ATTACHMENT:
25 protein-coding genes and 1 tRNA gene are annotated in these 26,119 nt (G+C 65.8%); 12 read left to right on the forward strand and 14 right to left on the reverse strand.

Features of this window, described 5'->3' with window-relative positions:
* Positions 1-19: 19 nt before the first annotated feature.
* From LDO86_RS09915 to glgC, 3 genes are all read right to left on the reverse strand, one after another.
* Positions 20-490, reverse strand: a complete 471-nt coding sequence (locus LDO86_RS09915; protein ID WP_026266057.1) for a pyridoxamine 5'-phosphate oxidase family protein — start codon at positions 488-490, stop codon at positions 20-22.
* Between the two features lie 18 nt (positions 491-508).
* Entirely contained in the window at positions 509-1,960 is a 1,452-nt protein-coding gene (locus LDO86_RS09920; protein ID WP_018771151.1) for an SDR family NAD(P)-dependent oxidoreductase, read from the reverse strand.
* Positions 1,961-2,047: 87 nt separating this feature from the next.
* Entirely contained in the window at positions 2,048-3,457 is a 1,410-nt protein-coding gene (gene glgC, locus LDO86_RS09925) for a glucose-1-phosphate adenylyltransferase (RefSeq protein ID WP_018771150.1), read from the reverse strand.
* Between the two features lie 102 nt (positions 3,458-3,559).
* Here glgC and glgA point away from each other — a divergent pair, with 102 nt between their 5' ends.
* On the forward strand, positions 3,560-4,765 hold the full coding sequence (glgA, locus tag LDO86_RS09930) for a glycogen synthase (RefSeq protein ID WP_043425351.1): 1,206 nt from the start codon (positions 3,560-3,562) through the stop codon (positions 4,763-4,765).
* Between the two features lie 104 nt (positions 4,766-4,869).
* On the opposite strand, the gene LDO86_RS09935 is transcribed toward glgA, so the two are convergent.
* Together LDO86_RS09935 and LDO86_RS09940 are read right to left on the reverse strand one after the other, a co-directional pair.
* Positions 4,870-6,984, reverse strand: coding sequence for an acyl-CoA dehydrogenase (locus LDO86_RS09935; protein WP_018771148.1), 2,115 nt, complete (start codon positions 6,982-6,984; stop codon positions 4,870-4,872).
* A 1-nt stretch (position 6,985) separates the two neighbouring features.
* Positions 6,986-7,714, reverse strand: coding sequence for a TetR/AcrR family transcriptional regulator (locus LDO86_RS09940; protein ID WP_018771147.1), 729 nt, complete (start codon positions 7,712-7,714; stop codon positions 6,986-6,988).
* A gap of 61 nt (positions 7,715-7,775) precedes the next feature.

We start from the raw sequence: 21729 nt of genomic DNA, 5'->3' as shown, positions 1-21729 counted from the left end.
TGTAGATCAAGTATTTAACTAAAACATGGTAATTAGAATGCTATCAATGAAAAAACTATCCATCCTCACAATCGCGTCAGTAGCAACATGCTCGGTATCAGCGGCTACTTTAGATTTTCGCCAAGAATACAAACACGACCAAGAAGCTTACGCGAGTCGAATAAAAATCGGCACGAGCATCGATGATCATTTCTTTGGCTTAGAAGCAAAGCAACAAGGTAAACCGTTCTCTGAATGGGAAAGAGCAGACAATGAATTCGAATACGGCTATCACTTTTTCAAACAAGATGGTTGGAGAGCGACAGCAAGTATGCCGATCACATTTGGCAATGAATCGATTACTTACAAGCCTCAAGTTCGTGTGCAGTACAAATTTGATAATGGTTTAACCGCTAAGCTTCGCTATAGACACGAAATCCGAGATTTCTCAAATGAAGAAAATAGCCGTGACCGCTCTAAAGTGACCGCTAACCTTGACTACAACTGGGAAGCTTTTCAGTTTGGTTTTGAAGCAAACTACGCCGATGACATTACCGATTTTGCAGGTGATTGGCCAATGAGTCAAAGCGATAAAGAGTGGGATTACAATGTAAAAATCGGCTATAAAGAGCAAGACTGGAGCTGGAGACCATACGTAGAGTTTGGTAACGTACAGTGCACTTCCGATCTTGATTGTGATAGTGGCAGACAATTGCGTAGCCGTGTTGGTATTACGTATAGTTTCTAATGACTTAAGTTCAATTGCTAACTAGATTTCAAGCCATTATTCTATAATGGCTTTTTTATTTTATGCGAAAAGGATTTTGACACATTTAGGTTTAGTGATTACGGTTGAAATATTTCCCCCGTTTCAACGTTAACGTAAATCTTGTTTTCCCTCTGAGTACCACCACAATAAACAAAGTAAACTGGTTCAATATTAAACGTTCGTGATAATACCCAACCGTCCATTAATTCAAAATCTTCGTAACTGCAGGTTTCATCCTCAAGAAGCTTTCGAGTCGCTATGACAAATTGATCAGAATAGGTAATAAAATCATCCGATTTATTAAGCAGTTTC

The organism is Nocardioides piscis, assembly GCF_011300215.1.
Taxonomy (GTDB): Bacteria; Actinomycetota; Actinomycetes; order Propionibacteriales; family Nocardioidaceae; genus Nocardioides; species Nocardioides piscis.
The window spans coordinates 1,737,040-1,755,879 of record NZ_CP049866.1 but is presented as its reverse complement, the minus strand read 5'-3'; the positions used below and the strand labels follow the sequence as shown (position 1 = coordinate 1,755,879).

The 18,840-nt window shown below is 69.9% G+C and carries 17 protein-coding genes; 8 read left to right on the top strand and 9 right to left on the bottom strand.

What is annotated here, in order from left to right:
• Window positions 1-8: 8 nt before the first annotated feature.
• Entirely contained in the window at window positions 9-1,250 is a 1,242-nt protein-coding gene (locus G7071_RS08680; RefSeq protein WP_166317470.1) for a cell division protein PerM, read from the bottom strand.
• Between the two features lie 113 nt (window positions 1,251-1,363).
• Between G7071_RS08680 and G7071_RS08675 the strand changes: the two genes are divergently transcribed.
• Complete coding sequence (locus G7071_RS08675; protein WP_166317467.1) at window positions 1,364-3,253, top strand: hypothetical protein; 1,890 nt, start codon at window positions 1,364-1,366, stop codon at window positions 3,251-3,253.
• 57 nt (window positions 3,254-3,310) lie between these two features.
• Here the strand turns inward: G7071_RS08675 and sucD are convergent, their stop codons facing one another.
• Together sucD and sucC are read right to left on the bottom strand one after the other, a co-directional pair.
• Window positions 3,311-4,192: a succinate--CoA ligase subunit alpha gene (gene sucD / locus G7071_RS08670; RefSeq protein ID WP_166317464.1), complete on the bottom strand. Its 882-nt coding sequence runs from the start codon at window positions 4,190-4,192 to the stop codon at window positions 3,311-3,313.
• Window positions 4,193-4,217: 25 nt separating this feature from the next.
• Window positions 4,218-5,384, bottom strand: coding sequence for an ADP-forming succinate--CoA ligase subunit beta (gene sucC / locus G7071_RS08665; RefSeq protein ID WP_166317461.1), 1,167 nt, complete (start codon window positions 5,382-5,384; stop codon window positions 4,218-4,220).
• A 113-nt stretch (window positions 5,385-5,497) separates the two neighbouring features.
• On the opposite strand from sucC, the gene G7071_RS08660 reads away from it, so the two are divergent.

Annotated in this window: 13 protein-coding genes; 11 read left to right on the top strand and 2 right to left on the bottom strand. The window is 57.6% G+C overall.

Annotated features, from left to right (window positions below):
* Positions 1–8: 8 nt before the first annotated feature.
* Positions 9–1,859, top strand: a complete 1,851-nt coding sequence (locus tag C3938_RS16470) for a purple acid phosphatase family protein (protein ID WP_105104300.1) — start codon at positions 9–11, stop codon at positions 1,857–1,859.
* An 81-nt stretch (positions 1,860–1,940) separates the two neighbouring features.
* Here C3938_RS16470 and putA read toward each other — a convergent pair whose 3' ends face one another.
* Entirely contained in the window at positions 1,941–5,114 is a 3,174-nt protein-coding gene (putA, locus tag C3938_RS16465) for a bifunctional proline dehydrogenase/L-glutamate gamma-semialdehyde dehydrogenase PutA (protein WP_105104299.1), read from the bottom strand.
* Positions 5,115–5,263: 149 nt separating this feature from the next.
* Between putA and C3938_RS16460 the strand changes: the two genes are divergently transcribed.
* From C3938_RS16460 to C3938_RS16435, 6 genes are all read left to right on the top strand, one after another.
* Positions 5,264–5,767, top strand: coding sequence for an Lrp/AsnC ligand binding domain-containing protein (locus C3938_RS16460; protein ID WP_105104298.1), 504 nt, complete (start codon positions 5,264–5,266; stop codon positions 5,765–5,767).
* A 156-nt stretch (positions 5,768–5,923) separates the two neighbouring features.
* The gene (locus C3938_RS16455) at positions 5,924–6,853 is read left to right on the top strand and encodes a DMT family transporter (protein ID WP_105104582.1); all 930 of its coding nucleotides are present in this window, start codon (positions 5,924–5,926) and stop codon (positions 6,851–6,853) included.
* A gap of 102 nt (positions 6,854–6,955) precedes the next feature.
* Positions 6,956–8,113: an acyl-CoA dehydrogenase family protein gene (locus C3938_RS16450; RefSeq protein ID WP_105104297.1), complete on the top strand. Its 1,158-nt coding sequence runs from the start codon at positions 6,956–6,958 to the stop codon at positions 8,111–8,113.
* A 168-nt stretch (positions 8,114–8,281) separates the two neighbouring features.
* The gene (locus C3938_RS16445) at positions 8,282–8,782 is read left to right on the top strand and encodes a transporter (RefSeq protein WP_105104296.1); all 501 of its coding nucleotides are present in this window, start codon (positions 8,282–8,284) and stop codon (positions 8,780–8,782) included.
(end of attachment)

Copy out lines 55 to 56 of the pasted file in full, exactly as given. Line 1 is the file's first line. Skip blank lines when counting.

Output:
* A 168-nt stretch (positions 8,114–8,281) separates the two neighbouring features.
* The gene (locus C3938_RS16445) at positions 8,282–8,782 is read left to right on the top strand and encodes a transporter (RefSeq protein WP_105104296.1); all 501 of its coding nucleotides are present in this window, start codon (positions 8,282–8,284) and stop codon (positions 8,780–8,782) included.